Low- and moderate-income communities and communities of color bear a disproportionate share of transportation emissions. This reinforces the importance of giving stakeholders in these groups a voice in the environmental justice conversation.
To advance these discussions, Edison Energy recently hosted an Impact Roundtable on Accelerating Equity. It focused on the intersection of environmental justice and transportation, and looked closely at how to share the transition to electric vehicles (EVs) faster and more broadly — highlighting social, environmental, and economic concerns.
The discussion featured Leslie Aguayo, senior advisor for Transportation and Energy Justice at the White House Council on Environmental Quality; Richard Ezike, program communication specialist for the Joint Office of Energy and Transportation; and Nneka Kibuule, principal at Aligned Climate Capital.
Moderated by Edison Energy Transportation Electrification Analyst Imani Love, each panelist addressed three essential transportation electrification transition considerations:
- Ensuring affordability, so EVs become consumer goods, not just luxuries
- Establishing access to EVs and supply equipment (EVSE) such as electric vehicle chargers
- Creating meaningful involvement in the transition for low- and moderate-income communities and marginalized communities of color
Communities that have historically experienced racial discrimination, segregation, and exclusion will benefit if changemakers keep these considerations top of mind.
Transportation decarbonization via electrification cannot truly flourish if economically disadvantaged people are unable to access and maintain EVs, especially when they also face significant financial barriers, such as energy burdens. Richard Ezike stated that when individuals who identify as low- or moderate-income think of EVs, they often conclude that they can’t take part in the transition because “they think $100,000 Tesla car.” He said, “we need to expose more cheaper cars” to increase the likelihood that low-income people will lease or buy an EV. In addition, expanding the availability of financial incentives for EV procurement like those in the Inflation Reduction Act will provide an extra enticement to EV buyers. Lower-priced EVs along with incentives can simultaneously increase the number on the road, broaden their availability within historically underserved communities, and begin to close the equity gap associated with EV adoption.
A critical message for frontline communities is that the electrification movement is local and within reach, and their involvement is crucial to achieving larger decarbonization goals. That starts by deliberately investing in and installing reliable charging networks in places that are readily accessible to people who aren’t typically the focus of EV marketing. Ride-share programs can also benefit people who may not be able to buy an EV, allowing them to interact with clean energy transportation options.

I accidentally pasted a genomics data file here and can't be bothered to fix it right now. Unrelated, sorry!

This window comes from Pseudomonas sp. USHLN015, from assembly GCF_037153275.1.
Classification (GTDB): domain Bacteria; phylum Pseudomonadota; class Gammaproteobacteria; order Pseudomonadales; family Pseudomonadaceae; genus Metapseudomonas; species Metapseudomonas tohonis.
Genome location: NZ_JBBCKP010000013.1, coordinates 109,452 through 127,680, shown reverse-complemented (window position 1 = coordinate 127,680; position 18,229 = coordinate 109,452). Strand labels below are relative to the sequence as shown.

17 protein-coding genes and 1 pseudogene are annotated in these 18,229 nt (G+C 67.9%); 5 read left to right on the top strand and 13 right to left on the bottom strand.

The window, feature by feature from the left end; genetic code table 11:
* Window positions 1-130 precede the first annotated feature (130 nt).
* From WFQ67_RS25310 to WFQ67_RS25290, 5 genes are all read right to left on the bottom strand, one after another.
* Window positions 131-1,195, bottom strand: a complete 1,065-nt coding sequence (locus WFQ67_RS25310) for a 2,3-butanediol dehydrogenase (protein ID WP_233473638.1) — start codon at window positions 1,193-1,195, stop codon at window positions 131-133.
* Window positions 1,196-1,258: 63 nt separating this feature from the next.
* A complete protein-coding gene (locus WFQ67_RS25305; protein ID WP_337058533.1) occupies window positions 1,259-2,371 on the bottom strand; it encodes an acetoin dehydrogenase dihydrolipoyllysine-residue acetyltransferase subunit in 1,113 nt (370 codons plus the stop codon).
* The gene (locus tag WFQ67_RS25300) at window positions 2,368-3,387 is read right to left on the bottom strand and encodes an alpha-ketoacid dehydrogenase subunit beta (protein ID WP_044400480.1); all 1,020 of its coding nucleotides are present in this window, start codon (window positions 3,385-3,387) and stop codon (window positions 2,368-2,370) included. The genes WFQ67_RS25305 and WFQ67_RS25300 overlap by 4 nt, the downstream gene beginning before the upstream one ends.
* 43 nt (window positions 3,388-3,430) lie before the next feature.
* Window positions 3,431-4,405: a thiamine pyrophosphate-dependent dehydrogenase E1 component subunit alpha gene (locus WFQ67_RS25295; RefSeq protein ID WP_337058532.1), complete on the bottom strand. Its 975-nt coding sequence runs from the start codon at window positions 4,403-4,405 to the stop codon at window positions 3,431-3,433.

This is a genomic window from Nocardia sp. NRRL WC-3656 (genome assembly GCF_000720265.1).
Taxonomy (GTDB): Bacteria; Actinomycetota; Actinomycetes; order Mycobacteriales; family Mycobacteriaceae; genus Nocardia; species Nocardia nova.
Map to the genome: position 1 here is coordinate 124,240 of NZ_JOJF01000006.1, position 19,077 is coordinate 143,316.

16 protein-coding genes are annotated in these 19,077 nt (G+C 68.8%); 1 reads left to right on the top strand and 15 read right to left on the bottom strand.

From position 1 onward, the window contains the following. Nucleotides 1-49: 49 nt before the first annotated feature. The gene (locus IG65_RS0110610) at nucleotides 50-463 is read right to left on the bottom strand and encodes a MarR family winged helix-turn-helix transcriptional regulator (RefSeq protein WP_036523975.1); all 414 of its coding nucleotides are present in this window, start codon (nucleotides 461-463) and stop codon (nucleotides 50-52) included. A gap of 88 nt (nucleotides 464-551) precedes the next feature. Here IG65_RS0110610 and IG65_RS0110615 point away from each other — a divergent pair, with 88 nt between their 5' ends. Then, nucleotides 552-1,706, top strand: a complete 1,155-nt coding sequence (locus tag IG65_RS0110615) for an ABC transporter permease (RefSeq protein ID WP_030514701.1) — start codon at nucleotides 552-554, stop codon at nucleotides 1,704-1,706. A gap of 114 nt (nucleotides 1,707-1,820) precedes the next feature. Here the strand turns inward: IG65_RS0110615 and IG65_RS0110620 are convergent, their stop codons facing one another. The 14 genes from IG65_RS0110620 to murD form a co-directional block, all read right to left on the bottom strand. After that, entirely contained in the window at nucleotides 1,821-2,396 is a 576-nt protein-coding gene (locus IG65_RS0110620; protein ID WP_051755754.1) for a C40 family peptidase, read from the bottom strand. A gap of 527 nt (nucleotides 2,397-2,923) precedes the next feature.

Examining accessibility from an economic perspective, community-based organizations require funding to support data collection, research, and project implementation. Grants are available, but awareness of these grants is often lacking, creating a barrier to fully accessing the available funding. Leslie Aguayo said that federal funding can support local non-profits with technical assistance and capacity-building, so they can self-actualize local projects that meet their community’s environmental justice needs.
As Nneka Kibuule stated, “diversity of thoughts yields better returns.” She said that determining lasting solutions requires meaningful engagement with community members and local organizations. Consistent communication, active listening, compensation for community members’ time, following through on initiatives, and examining thoroughly how programs and initiatives will impact the people to be served all are important. These allow decision-makers and community stakeholders to trade information on:
- The current state of transportation options, and how they impact rural, urban, or suburban communities
- Who the community members are, and who they consider to be important stakeholders
- The current state of community land use
Ongoing engagement with a community’s stakeholders, residents, and local organizations can help build a support network for the EV transition; equitable access to EV infrastructure; and a fair share of the societal, environmental, and economic benefits of electrification.
The Bottom Line
As the transition accelerates, it is imperative for business interests to increase their knowledge of environmental justice, recognize their transportation-related impacts, and create a plan—in partnership with affected communities—for a decarbonized fleet that benefits everyone.
Edison Energy’s Environmental Justice experts can help you develop a strategy to transition your fleet in a way that’s just and equitable. Contact us to learn more about our Environmental Justice services in Transportation Electrification.
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